‘More to do’ as 20x20 campaign to promote women’s sport concludes

Martina Navratilova, Sonia O’Sullivan and Rachael Blackmore speak at virtual event

"As the saying goes, 'we've come a long way, baby – but we still have a long way to go,'" said Martina Navratilova when she joined a stellar list of online speakers on Wednesday to mark the conclusion of the two-year 20x20 campaign, which aimed to promote women's sport, chiefly by targeting an increase in participation rates, match attendance figures and media coverage.

Sarah Colgan, founder of the 20x20 movement, opened the "virtual wrap event" by revealing the findings of research carried out to gauge the impact of the campaign. While much of it was positive, not least the 80 per cent of respondents who said they were more aware of women's sport since its launch, there was disappointment in the figures relating to media coverage.

Despite the audience for women's sport on television growing from 7 to 18 per cent, there had, said Colgan, been a 40 per cent decrease in coverage, including subscription TV, the exceptions being RTÉ and TG4, who both increased theirs.


And while there was an improvement in the figures for print and online coverage, the percentages remain tiny, just 3 per cent of print and 4 per cent of online coverage dedicated to women’s sport.


On the upside, 61 per cent of those polled said they are now more likely to support women’s sport, while 75 per cent of men said they have a more positive attitude towards it. Meanwhile, 42 per cent of women say they are participating in more sport and physical activity than in 2018, with match attendances increasing by 17 per cent.

Women pushing women's sport is an easy win, it's up to men now, there's a big onus on us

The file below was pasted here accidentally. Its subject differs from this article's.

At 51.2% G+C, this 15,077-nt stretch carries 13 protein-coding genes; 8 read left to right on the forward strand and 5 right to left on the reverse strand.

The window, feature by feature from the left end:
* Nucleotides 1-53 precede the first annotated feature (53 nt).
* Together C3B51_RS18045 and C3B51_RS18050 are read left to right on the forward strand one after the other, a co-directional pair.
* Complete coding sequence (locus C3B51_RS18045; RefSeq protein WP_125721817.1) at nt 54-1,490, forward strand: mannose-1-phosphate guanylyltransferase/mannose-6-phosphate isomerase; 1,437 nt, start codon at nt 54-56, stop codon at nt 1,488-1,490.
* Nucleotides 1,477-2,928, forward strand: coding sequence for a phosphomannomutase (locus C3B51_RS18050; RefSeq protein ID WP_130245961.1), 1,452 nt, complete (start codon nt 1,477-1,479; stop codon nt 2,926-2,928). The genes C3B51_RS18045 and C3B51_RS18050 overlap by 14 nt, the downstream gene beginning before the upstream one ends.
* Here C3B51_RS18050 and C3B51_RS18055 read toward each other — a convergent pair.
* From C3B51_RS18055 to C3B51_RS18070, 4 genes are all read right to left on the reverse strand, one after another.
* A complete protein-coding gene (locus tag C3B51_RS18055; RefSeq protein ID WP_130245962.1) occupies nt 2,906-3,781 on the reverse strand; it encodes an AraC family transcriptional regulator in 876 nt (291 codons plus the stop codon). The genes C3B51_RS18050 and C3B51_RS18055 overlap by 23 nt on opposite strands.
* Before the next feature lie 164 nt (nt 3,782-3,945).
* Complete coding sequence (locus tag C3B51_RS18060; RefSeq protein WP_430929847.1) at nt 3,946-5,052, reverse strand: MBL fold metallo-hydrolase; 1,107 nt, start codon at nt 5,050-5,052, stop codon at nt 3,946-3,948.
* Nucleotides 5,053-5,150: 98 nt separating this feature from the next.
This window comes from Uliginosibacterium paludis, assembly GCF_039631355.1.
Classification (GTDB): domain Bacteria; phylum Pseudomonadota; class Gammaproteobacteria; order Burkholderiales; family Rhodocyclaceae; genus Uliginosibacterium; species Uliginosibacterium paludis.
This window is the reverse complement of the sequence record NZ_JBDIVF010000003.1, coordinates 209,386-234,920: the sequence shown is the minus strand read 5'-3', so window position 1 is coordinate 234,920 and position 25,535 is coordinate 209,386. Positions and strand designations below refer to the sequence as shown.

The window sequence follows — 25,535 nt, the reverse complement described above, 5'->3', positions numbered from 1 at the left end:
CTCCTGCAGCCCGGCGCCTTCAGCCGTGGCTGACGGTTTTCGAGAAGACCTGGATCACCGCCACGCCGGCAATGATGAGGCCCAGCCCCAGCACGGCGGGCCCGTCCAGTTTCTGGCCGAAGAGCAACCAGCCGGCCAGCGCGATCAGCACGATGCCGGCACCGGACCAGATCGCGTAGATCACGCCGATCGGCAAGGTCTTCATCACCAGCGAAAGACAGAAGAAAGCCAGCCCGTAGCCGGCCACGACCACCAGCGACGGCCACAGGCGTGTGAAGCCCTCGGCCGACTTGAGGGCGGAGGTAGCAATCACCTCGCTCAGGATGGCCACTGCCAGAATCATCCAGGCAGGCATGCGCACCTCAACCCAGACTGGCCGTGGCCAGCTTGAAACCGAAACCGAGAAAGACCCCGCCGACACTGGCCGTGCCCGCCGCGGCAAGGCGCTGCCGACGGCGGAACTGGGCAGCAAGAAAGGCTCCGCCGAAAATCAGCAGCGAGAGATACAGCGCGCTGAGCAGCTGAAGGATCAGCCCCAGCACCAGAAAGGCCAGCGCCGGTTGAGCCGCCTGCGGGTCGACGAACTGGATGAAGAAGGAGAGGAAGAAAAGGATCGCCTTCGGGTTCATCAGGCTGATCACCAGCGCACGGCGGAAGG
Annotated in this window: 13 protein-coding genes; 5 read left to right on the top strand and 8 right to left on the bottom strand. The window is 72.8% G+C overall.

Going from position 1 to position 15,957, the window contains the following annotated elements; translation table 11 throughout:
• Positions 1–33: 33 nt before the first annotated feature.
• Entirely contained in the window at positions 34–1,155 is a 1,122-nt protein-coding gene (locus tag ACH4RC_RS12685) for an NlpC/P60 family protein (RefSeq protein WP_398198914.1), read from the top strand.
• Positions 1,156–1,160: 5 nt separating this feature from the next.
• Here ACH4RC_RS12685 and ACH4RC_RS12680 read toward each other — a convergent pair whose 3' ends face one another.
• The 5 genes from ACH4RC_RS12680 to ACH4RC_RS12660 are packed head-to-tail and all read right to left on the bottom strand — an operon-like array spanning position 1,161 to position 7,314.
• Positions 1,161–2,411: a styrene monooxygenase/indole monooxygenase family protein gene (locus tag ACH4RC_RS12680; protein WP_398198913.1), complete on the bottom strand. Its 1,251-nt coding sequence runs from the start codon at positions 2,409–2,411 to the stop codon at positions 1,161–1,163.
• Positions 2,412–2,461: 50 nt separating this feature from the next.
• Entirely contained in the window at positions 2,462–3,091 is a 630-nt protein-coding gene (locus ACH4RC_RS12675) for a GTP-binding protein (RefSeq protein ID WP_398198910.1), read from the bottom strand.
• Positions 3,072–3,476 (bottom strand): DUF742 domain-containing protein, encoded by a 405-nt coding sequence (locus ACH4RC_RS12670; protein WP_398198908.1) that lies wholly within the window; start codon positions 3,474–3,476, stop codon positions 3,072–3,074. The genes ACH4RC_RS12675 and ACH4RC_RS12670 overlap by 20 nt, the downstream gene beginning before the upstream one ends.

The general theme of the day’s discussion was, then, “a lot done, more to do”.

Navratilova, speaking from her home in Miami, talked about her sporting history and the many equality battles she faced along the way, MC Jacqui Hurley reminding her that while the US Open introduced equal prize money in 1973, it took Wimbledon until 2007. "There were always excuses," said Navratilova, "one time it was because they needed the money for petunias. I can't remember who said it – but needless to say it was a man."

Among the other speakers were Sonia O'Sullivan, Brian O'Driscoll, Manchester United manager Casey Stoney, Rachael Blackmore, Leona Maguire, Mary Peters and Norwegian footballer Ada Hegerberg.

‘Starting point’

“This is not the end, this is just a starting point,” said O’Sullivan. “It’s a positive that we’ve made some progress, we have to build on it now.” That thought was echoed by all the contributors, O’Driscoll insisting that more men had to do their bit in promoting women’s sport.

"Women pushing women's sport is an easy win, it's up to men now, there's a big onus on us," he said, saluting Justin Rose and Andy Murray for their public support of women's sport, but insisting that more high-profile sportsmen needed to do the same. Mind you, he's had some interesting social media pushback for doing just that. "One fella said, 'the Feminazis have gotten hold of you,'" he said.

For Blackmore, the language used in the coverage of women’s sport is a key issue. “A lot can be learnt from the racing industry in that if I ride a big winner the headline in the paper isn’t ‘lady jockey rides a big winner’, it’s just ‘Rachael Blackmore rides a big winner’. The achievement isn’t the female side of it – it’s just an achievement.”

“So, ‘Blackmore wins Gold Cup’,” said Hurley, suggesting a headline for next March.

“If I win the Gold Cup, they can write whatever they like,” she laughed.

Mary Hannigan

Mary Hannigan

Mary Hannigan is a sports writer with The Irish Times